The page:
Tanker officer gets prison term in pollution case

The following is the text of a news release from the U.S. Attorney's Office, District of New Jersey:

(NEWARK, N.J.) — A senior engineering officer employed by an Italian shipping company was sentenced Monday to eight months in prison for deliberately concealing a vessel’s discharge of oily waste into the sea, U.S. Attorney Paul J. Fishman announced.

Girolamo Curatolo, 50, of Custonaci, Sicily, the chief engineer of an oil tanker, M/T Cielo di Milano, previously pleaded guilty before U.S. District Judge Susan D. Wigenton to an information charging him with one count of conspiring to violate the Act to Prevent Pollution from Ships. Wigenton imposed the sentence Monday in Newark federal court.

According to documents filed in this case and statements made in court:

The vessel, owned by D’Amico Shipping Italia S.p.A. and managed by D’Amico Societa di Navigazione S.p.A., visited ports in New Jersey multiple times, as well as ports in Maryland and Florida.

Curatolo admitted that the crew had intentionally bypassed required pollution prevention equipment by discharging oily waste from the engine room through its sewage system into the sea. He also admitted that he falsified the vessel’s oil record book, a required log regularly inspected by the U.S. Coast Guard.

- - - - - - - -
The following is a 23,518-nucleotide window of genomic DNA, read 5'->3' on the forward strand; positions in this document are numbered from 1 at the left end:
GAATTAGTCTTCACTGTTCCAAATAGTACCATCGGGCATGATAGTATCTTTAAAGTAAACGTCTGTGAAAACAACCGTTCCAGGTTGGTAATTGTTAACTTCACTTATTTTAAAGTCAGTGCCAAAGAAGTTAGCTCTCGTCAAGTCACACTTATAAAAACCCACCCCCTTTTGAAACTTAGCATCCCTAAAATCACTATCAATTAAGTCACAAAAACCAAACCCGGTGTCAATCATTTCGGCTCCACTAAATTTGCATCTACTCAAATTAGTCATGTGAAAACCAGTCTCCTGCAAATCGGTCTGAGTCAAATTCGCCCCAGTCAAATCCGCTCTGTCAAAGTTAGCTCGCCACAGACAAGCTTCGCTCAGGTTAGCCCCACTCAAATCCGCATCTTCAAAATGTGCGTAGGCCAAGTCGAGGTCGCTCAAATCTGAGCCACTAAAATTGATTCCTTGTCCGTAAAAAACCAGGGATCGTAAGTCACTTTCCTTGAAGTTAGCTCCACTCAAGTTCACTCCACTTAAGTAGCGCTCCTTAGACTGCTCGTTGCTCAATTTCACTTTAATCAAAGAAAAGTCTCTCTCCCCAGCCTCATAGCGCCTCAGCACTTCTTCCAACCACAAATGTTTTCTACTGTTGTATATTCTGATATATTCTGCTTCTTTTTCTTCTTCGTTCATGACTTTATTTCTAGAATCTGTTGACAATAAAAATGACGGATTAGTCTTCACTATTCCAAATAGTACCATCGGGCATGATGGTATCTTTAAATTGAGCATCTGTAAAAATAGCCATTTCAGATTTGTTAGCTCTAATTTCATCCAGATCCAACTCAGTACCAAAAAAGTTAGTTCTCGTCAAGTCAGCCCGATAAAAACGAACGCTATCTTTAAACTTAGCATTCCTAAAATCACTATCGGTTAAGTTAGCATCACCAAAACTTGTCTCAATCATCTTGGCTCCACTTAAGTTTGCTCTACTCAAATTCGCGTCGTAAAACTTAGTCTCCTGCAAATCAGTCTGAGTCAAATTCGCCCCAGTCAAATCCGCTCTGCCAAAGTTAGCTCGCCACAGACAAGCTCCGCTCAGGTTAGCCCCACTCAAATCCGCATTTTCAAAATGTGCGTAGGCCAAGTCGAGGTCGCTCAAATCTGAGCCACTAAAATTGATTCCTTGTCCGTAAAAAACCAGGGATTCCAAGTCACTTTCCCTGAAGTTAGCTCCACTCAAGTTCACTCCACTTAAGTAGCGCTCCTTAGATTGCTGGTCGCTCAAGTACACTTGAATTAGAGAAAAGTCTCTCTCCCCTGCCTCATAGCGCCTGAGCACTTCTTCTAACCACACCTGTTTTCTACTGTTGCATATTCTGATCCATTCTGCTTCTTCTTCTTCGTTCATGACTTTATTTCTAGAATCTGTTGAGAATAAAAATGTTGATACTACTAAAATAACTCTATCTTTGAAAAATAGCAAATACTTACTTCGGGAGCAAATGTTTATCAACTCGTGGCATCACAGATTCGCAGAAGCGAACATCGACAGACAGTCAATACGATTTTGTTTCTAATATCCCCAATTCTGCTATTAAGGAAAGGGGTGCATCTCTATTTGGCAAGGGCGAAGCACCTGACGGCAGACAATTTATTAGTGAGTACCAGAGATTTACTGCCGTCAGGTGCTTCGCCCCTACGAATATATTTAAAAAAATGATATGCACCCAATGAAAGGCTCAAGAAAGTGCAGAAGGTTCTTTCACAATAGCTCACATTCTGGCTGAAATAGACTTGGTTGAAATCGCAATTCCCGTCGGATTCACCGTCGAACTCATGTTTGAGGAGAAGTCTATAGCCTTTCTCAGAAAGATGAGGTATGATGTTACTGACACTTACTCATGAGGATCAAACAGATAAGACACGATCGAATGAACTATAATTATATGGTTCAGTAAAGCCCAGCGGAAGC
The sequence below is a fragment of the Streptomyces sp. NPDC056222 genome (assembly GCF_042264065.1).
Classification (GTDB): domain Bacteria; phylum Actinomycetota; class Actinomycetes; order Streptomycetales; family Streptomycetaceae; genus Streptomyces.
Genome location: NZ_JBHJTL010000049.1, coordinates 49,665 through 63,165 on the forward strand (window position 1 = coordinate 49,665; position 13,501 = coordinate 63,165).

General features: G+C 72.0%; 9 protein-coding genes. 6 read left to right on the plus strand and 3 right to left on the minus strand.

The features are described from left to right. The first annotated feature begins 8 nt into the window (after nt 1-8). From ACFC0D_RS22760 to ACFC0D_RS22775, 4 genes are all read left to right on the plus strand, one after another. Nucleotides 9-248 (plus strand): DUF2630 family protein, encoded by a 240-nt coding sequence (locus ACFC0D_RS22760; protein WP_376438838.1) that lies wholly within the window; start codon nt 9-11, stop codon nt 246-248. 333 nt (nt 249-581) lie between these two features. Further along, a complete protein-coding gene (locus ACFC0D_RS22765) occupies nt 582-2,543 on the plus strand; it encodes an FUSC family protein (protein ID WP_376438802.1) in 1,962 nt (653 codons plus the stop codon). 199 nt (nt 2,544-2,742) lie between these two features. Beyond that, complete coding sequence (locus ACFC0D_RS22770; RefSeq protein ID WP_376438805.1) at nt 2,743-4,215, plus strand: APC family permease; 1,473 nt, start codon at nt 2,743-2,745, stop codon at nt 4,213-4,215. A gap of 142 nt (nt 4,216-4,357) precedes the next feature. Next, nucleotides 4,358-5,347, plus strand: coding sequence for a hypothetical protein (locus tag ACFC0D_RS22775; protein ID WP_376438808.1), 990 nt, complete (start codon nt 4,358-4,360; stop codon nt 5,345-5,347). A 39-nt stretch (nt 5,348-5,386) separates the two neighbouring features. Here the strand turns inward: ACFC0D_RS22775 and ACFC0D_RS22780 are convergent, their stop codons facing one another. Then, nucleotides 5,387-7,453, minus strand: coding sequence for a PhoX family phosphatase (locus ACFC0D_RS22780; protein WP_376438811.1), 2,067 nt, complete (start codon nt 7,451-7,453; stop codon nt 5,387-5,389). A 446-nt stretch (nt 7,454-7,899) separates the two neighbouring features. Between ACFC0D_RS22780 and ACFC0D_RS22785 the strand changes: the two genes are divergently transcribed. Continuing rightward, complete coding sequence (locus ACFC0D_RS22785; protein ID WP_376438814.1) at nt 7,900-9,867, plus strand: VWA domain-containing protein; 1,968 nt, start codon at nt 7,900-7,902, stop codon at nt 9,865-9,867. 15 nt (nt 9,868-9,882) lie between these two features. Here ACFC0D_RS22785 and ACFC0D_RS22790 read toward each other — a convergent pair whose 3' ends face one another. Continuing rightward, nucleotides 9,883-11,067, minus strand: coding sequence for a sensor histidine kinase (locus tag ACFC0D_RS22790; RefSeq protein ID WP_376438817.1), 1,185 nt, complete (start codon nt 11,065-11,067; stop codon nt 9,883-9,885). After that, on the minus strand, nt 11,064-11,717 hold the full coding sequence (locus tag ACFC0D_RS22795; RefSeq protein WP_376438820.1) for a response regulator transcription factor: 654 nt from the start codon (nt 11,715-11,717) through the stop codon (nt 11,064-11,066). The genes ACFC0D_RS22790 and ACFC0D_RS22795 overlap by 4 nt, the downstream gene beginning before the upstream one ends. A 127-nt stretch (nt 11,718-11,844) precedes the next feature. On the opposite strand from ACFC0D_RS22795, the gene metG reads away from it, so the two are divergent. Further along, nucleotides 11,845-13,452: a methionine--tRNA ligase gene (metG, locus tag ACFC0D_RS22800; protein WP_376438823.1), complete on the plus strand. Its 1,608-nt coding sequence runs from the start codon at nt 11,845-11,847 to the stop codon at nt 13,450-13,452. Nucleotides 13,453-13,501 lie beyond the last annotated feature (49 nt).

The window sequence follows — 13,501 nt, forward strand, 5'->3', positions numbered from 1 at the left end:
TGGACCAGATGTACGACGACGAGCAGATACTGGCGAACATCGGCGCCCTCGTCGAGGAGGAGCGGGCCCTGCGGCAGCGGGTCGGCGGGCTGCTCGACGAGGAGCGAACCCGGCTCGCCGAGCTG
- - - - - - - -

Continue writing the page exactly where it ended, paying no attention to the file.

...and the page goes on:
Curatolo admitted he made false statements to the Coast Guard during its inspection of M/T Cielo di Milano in January 2015, instructing lower-level crewmembers to make false statements and destroying the vessel’s sounding log — which records the contents of storage tanks aboard the vessel, including those containing oily waste — by ripping the pages out and burning it in the vessel’s boiler after the Coast Guard had boarded the vessel.

In addition to the prison term, Wigenton sentenced Curatolo to one year of supervised release and ordered him to pay a $5,000 fine.

Danilo Maimone, 31, of Furci Siculo, Sicily, the ship’s first assistant engineer, pleaded guilty to an information charging him with conspiring to obstruct justice. Maimone admitted concealing the discharge of oily waste as well as causing a false oil record book to be presented to the Coast Guard during its inspection of the vessel. He also admitted making false statements and instructing lower-level crewmembers to do the same during the January 2015 inspection. Maimone is scheduled for sentencing on Jan. 18, 2017.

Fishman credited special agents of the U.S. Coast Guard Investigative Service, under the direction of Special Agent in Charge Richard D. Cox, with the investigation leading to today’s sentencing. 

The government is represented by Assistant U.S. Attorneys Kathleen P. O’Leary and Kelly Graves of the U.S. Attorney’s Office General Crimes Unit in Newark, and trial attorneys Brandy Parker and John Cashman of the Environmental Crimes Section of the U.S. Department of Justice Environment and Natural Resources Division.

By Professional Mariner Staff